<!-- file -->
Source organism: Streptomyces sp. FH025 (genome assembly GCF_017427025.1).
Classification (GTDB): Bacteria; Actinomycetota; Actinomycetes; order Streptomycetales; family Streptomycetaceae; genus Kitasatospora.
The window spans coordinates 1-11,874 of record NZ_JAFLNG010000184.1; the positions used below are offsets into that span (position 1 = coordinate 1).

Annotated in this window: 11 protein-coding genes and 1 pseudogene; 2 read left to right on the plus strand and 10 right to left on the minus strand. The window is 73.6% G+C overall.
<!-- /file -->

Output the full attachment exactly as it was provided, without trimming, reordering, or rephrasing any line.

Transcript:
Source organism: Streptomyces sp. FH025 (genome assembly GCF_017427025.1).
Classification (GTDB): Bacteria; Actinomycetota; Actinomycetes; order Streptomycetales; family Streptomycetaceae; genus Kitasatospora.
The window spans coordinates 1-11,874 of record NZ_JAFLNG010000184.1; the positions used below are offsets into that span (position 1 = coordinate 1).

Annotated in this window: 11 protein-coding genes and 1 pseudogene; 2 read left to right on the plus strand and 10 right to left on the minus strand. The window is 73.6% G+C overall.